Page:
Software and platforms


ConPaaS is a runtime environment for hosting applications in the cloud. It aims at offering the full power of the cloud to application developers while shielding them from the associated complexity of the cloud. ConPaaS is designed to host both high-performance scientific applications and online Web applications. It automates the entire life-cycle of an application, including collaborative development, deployment, performance monitoring, and automatic scaling. This allows developers to focus their attention on application-specific concerns rather than on cloud- specific details.


DiFFuSE (distributed framework for cloud-based epidemic simulations) is a framework that provides design support, reusable code, and tools for building and executing epidemic simulations in the cloud. DiFFuSE was developed in the context of MIHMES (2012-2017).


GinFlow is a distributed workflow engine. GinFlow decentralizes the execution coordination of workflow-based applications by relying on an architecture where multiple workflow engine agents coordinate each others through a shared space containing the workflow description and current status. GinFlow exposes a high-level API (either JSON-based or Java code-based) to describe your workflow and lets you run it over various distributed environments. At its core, GinFlow agents rely on chemistry-inspired computing.

PaaSage Adapter

The purpose of the PaaSage Adapter is to transform the current configuration of a cloud application into a target configuration in an efficient and safe way. This component is part of PaaSage, an open-source platform for modeling, deploying and executing applications on different clouds in an optimal manner.


Resilin is an open-source system for creating and managing MapReduce execution platforms over clouds. Resilin is compatible with the Amazon Elastic MapReduce (EMR) API, but it goes beyond Amazon’s proprietary EMR solution in allowing users (e.g. companies, scientists) to leverage resources from one or more public and/or private clouds. This enables performing MapReduce computations over a large number of geographically-distributed and diverse resources. Resilin can be deployed across most of the open-source and commercial IaaS cloud management systems (e.g., OpenStack, OpenNebula, Amazon EC2). Once deployed, Resilin takes care of provisioning Hadoop clusters and submitting MapReduce jobs, allowing users to focus on writing their MapReduce applications rather than managing cloud resources. Resilin is implemented in the Python language and uses the Apache Libcloud library to interact with IaaS clouds. Resilin has been evaluated on multiple clusters of the Grid’5000 experimentation testbed. The results show that Resilin enables the use of geographically distributed resources with a limited impact on MapReduce job execution time.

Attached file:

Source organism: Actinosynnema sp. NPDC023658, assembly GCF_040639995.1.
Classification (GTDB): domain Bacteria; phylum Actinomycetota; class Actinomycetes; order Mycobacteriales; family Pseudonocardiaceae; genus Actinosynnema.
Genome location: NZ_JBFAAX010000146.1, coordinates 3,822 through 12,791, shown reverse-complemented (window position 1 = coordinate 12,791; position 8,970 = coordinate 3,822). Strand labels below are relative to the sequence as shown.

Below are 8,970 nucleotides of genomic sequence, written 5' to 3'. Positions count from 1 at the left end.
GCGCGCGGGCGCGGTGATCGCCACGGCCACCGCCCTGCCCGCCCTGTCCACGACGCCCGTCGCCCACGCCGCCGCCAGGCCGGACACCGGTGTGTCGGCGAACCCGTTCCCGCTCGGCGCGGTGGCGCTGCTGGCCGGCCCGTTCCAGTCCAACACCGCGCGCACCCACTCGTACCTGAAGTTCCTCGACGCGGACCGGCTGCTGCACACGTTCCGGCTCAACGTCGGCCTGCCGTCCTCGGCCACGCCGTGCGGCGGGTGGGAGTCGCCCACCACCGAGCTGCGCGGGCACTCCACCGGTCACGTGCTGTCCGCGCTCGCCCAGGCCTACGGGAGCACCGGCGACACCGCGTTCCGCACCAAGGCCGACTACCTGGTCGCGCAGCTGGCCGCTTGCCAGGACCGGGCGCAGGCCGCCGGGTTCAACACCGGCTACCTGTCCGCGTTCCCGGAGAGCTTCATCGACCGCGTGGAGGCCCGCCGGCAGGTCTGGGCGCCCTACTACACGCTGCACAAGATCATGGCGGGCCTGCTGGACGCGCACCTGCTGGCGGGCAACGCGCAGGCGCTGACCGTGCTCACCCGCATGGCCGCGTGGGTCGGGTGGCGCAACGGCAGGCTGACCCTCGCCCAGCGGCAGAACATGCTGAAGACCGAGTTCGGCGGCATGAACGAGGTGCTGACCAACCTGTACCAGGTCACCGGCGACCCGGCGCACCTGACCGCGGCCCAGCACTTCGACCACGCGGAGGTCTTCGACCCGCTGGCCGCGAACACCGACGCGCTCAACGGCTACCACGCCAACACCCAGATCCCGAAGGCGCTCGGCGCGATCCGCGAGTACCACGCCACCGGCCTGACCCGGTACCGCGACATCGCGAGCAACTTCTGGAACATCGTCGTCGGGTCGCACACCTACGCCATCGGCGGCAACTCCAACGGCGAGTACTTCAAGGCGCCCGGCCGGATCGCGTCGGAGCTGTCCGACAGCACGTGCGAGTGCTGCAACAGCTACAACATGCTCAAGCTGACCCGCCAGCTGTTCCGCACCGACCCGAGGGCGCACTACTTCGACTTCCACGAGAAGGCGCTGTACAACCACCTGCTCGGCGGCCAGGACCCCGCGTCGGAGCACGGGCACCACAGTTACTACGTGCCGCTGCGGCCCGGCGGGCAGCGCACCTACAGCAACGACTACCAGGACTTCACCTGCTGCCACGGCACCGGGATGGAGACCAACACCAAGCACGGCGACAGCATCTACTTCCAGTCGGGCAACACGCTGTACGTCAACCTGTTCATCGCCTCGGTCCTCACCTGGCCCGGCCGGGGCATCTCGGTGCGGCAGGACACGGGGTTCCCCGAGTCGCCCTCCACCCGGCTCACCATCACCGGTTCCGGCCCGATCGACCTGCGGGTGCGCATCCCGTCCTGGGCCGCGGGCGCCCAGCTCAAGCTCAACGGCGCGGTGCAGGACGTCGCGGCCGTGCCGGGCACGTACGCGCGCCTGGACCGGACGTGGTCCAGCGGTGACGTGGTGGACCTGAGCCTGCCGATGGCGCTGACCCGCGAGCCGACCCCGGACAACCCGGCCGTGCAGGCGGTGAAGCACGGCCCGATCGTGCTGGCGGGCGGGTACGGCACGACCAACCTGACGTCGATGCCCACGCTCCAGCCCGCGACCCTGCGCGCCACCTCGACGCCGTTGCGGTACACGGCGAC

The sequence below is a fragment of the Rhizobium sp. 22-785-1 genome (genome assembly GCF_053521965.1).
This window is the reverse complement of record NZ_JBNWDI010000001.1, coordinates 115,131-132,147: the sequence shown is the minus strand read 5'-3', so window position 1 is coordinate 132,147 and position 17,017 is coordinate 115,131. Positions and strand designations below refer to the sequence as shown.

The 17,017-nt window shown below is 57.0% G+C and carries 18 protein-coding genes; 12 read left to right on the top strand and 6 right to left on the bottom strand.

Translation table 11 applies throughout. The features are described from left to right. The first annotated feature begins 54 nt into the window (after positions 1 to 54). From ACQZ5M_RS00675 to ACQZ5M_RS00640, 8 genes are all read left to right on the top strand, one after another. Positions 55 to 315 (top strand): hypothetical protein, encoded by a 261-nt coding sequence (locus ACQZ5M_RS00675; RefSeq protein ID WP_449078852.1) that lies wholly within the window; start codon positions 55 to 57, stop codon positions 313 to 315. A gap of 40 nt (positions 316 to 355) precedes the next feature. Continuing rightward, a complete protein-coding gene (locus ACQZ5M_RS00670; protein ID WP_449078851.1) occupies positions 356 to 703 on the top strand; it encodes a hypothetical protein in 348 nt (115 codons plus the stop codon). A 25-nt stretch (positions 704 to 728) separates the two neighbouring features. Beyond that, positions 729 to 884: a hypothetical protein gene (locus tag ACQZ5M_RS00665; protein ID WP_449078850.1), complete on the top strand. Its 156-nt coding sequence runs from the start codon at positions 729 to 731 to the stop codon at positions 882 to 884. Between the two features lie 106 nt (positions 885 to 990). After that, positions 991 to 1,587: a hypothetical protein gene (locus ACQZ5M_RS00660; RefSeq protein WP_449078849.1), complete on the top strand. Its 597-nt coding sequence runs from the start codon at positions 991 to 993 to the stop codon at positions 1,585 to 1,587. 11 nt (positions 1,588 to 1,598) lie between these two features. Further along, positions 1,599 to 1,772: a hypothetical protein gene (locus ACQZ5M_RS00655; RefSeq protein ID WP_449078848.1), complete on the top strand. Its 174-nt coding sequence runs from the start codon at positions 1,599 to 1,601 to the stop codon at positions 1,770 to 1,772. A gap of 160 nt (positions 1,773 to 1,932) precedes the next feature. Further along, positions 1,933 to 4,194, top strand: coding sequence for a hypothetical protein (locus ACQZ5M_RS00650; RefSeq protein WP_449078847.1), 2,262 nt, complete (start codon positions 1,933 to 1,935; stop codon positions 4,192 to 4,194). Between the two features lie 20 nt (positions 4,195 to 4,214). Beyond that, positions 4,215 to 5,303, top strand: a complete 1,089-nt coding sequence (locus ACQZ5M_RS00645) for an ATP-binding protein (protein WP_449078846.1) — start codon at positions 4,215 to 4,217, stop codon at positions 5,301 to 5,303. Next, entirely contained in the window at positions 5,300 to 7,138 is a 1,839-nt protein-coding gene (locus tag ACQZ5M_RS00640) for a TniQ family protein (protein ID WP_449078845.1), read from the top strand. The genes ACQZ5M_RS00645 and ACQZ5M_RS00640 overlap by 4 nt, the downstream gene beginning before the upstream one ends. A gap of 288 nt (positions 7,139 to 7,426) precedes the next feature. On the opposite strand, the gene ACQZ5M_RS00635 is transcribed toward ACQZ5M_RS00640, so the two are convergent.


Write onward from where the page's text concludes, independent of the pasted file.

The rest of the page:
Snooze is a novel Infrastructure-as-a-Service (IaaS) cloud-management system, which is designed to scale across many thousands of servers and virtual machines (VMs) while being easy to configure, highly available, and energy efficient. For scalability, Snooze performs distributed VM management based on a hierarchical architecture. To support ease of configuration and high availability Snooze implements self-configuring and self-healing features. Finally, for energy efficiency, Snooze integrates a holistic energy management approach via VM resource (i.e. CPU, memory, network) utilization monitoring, underload/overload detection and mitigation, VM consolidation (by implementing a modified version of the Sercon algorithm), and power management to transition idle servers into a power saving mode. Snooze is a highly modular piece of software. It has been extensively evaluated on the Grid’5000 testbed using realistic applications.


VEP is a Contrail ( service that sits just above IaaS layer at the service provider end of the Contrail cloud federation. The VEP service provides a uniform interface for managing the whole lifecycle of elastic applications on the cloud and hides the details of the IaaS layer to the user. VEP applications are described in OVF (Open Virtualization Format) standard format. Resource usage is controlled by CEE (Constrained Execution Environment) rules which can be derived from SLAs (Service Level Agreement). The VEP service integrates a monitoring system where the major events about the application, mainly resource usage, are made available to the user. The VEP service provides a RESTful interface and can be exploited directly by users on top of the provider IaaS. OpenNebula and OpenStack IaaS frameworks were initially supported. During the VEP-S EIT ICT Labs activity in 2014, VEP was extended with a new OCCI IaaS driver which allows to control any IaaS framework providing a standard OCCI API. Support for the new OCCI SLA proposition from OGF has also been added and allows to represent the VEP CEEs in a standard format. Finally, during this activity, the Zabbix open source distributed monitoring system was integrated to VEP.

See here software previously developed by Myriads team members but not maintained anymore.

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